The Arc Recognizes Steven Drizin, One of Brendan Dassey’s Attorneys, for Championing Disability Rights Throughout Career
Washington, D.C. – The Arc of the United States has recognized Steven Drizin, Clinical Professor of Law at Northwestern University Pritzker School of Law’s Center on Wrongful Convictions of Youth, with The Perske Award for championing the rights of people with intellectual and developmental disabilities (IDD) in the criminal justice system.
Drizin was presented the award for a lifetime of work on justice reform for youth and people with disabilities and his representation of Brendan Dassey, a young man with learning and developmental disabilities, and a central figure in Netflix’s smash docuseries Making a Murderer. The award was presented to Drizin during an event celebrating the creation of The Arc’s Criminal Justice Advisory Panel, the latest addition to the organization’s National Center on Criminal Justice and Disability’s® (NCCJD®) ongoing work to protect the rights of people with intellectual and developmental disabilities involved in the criminal justice system.
Drizin’s law career spans more than 30 years, during which he has become a national expert on false confessions, wrongful convictions, and juvenile justice reform. Drizin and his colleague, Laura Nirider, have been working on the Brendan Dassey case since Dassey was sentenced to life in prison after conviction for first-degree intentional homicide, rape, and mutilation of a corpse at the age of 16. His conviction was overturned on grounds that his confession was involuntary but later reinstated after an en banc decision of the United States Court of Appeals for the Seventh Circuit. This month, the U.S. Supreme Court will consider whether to hear his case.
“Our justice system is flawed in many ways, but nothing is more cruel, inhumane, and tragic than the way people with intellectual and developmental disabilities can be treated in the process. Steve Drizin has made it his mission to take on many cases in which justice hasn’t been served. In Brendan Dassey’s case, the work he is doing will have a ripple effect for other people with intellectual and developmental disabilities caught up in a system that can stack the odds against them. For those of us who knew and worked with Bob Perske, giving Steve this award in Bob’s name is a natural fit, as Bob’s passion lives on in those who continue to work toward justice,” said Peter Berns, CEO, The Arc.
The Perske Award was established by The Arc in 2018 to further the legacy of Bob Perske by recognizing individuals who champion the rights of people with IDD in the criminal justice system. As a former Executive Director of a chapter of The Arc, Perske’s legacy was in volunteering his time to assist defendants with IDD who were unjustly accused and their defense attorneys. Perske famously fought for more than 25 years to win the freedom of Richard LaPointe, a man with Dandy Walker Syndrome, who was incarcerated for more than 26 years after falsely confessing to a murder he could not have committed. He also played a critical role in winning the posthumous pardon in 2011 of Joe Arridy, a 23-year-old man with an intellectual disability, executed in 1939 after falsely confessing to a rape and murder he did not commit.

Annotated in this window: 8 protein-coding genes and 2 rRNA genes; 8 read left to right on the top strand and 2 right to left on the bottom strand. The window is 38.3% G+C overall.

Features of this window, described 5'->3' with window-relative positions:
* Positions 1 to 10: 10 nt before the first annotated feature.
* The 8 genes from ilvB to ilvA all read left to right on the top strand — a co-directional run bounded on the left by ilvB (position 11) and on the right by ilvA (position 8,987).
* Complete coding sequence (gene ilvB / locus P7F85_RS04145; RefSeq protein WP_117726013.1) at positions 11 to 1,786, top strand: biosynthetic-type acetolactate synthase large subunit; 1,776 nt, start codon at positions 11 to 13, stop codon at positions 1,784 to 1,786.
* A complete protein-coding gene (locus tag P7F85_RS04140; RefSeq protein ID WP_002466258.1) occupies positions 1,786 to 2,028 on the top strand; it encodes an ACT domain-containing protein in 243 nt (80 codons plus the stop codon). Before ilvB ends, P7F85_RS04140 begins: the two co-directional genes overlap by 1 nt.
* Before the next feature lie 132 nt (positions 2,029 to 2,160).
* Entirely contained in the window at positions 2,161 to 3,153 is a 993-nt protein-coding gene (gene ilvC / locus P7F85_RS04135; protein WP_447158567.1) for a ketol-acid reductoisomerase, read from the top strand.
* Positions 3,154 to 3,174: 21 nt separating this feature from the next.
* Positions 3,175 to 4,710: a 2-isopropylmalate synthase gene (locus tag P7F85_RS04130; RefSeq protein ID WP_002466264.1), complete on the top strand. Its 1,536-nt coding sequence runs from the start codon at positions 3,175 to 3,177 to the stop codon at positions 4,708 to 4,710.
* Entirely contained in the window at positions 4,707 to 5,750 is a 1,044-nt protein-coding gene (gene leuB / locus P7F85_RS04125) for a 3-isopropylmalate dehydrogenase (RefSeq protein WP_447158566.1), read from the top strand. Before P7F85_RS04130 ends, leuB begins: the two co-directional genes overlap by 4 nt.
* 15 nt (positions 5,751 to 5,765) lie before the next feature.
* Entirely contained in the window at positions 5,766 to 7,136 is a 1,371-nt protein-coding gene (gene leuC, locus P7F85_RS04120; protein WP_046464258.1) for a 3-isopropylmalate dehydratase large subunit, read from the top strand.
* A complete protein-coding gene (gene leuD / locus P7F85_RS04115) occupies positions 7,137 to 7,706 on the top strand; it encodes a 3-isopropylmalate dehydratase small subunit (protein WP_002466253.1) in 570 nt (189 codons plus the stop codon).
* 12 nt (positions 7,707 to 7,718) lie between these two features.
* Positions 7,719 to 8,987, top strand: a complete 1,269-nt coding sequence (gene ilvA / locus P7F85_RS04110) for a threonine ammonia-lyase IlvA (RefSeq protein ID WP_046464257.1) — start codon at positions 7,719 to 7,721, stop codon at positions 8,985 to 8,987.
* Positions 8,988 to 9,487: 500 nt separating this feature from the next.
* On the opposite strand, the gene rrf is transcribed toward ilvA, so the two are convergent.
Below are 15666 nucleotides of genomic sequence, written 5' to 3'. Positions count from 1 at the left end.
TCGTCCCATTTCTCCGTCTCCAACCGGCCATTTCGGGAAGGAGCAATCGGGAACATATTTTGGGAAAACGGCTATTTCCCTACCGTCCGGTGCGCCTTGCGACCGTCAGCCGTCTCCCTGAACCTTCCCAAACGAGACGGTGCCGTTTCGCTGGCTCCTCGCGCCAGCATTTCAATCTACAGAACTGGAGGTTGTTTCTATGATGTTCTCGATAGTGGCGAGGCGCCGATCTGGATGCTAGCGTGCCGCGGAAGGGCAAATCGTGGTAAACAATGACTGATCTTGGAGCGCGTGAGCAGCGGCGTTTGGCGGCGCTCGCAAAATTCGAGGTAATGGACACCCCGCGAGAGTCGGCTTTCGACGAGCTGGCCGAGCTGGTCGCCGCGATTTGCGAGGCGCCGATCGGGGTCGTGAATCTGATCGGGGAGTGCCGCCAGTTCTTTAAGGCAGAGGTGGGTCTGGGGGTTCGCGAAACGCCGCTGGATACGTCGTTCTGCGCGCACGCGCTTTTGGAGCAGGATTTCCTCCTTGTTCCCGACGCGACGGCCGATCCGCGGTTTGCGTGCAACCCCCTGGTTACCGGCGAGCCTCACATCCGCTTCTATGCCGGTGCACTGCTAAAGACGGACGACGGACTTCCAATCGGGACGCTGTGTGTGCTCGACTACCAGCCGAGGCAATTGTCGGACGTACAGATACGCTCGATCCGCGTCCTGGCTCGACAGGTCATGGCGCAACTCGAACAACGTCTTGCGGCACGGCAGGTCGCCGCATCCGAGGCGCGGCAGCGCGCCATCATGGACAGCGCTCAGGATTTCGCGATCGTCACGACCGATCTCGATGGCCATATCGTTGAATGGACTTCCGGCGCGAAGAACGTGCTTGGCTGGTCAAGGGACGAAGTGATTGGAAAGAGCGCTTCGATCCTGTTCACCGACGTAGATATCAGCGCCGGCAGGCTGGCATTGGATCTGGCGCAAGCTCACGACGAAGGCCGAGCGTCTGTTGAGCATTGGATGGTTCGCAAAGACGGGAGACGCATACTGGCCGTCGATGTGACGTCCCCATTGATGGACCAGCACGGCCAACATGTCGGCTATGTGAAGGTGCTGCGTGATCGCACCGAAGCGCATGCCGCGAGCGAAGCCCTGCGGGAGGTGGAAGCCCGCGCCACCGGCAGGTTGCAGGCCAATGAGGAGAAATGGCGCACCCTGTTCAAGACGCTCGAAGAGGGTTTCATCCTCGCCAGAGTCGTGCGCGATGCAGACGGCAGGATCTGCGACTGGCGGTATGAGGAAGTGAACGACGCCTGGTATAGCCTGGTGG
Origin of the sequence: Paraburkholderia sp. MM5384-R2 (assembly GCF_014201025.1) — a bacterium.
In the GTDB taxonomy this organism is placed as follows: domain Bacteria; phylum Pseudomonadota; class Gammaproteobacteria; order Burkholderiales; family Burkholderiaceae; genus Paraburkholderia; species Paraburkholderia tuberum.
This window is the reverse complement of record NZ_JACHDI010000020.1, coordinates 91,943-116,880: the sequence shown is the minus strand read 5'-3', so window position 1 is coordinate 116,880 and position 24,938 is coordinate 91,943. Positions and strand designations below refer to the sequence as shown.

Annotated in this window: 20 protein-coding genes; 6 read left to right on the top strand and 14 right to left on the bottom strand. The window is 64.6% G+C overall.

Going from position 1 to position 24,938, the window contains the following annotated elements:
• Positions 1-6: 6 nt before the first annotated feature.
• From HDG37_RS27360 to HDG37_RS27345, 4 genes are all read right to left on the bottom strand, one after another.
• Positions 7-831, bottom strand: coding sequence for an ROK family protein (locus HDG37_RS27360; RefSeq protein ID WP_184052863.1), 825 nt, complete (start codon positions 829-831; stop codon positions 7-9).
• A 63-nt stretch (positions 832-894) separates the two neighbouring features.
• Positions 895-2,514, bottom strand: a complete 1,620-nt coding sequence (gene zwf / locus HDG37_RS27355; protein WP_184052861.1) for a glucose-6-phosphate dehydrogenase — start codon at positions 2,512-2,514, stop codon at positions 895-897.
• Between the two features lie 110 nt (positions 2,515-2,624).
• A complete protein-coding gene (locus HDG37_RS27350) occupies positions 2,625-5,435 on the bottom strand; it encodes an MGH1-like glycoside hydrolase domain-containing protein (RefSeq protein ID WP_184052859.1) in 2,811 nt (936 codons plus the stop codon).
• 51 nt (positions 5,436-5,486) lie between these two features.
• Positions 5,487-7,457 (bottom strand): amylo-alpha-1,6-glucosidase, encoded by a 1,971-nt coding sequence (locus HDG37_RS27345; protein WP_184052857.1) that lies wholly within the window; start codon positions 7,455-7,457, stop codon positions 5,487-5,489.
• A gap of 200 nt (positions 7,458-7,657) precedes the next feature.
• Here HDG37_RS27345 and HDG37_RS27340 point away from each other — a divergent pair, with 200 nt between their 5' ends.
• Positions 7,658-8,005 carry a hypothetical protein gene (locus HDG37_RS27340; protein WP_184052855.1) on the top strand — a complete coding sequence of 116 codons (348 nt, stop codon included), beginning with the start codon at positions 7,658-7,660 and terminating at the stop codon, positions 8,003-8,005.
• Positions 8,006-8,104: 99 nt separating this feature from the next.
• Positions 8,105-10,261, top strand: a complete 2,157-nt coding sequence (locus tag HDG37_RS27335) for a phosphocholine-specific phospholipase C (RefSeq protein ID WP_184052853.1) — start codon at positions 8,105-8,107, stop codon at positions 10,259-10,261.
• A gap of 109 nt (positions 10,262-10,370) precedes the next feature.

“For more than a decade, Bob was a partner in a shared passion to shed light on the systemic problem of false and coerced confessions. Bob taught me that far too often, it’s people with intellectual and developmental disabilities who are placed in peril during interrogations and in court proceedings simply because actors in our criminal justice system ignore or don’t recognize their disabilities. Bob’s work, often accompanied by beautiful illustrations from his wife Martha, humanized those with disabilities and spotlighted the many ways in which they were abused. My respect and admiration for Bob and his work is boundless and difficult to put into words – receiving this award in his name is the greatest honor I could receive, and I thank The Arc for the work it does to fight for change in our criminal justice system for people with disabilities,” said Drizin.
Upon Perske’s passing in 2016, The Arc created The Robert Perske Fund for Criminal Justice to support carrying on his legacy through the work of The Arc and our National Center on Criminal Justice and Disability (NCCJD).
About The Arc
The Arc advocates for and serves people with IDD, including Down syndrome, autism, Fetal Alcohol Spectrum Disorders, and cerebral palsy. The Arc has a network of over 650 chapters across the country promoting and protecting the human rights of people with IDD and actively supporting their full inclusion and participation in the community throughout their lifetimes.
About The Arc’s Criminal Justice Advisory Panel
The Advisory Panel is the latest addition to NCCJD’s ongoing work to protect the rights of people with IDD involved in the criminal justice system. It brings together legal professionals who share The Arc’s mission to protect and promote the civil rights of people with IDD and will help expand NCCJD’s crucial advocacy. The Advisory Panel is led by Cliff Sloan, partner at Skadden Arps, whose pro bono litigation experience includes securing a victory for a death row inmate with intellectual disability before the U.S. Supreme Court, and Elizabeth Kelley, a solo practitioner specializing in defending individuals with IDD and mental health disabilities, and The Arc’s CEO, Peter Berns.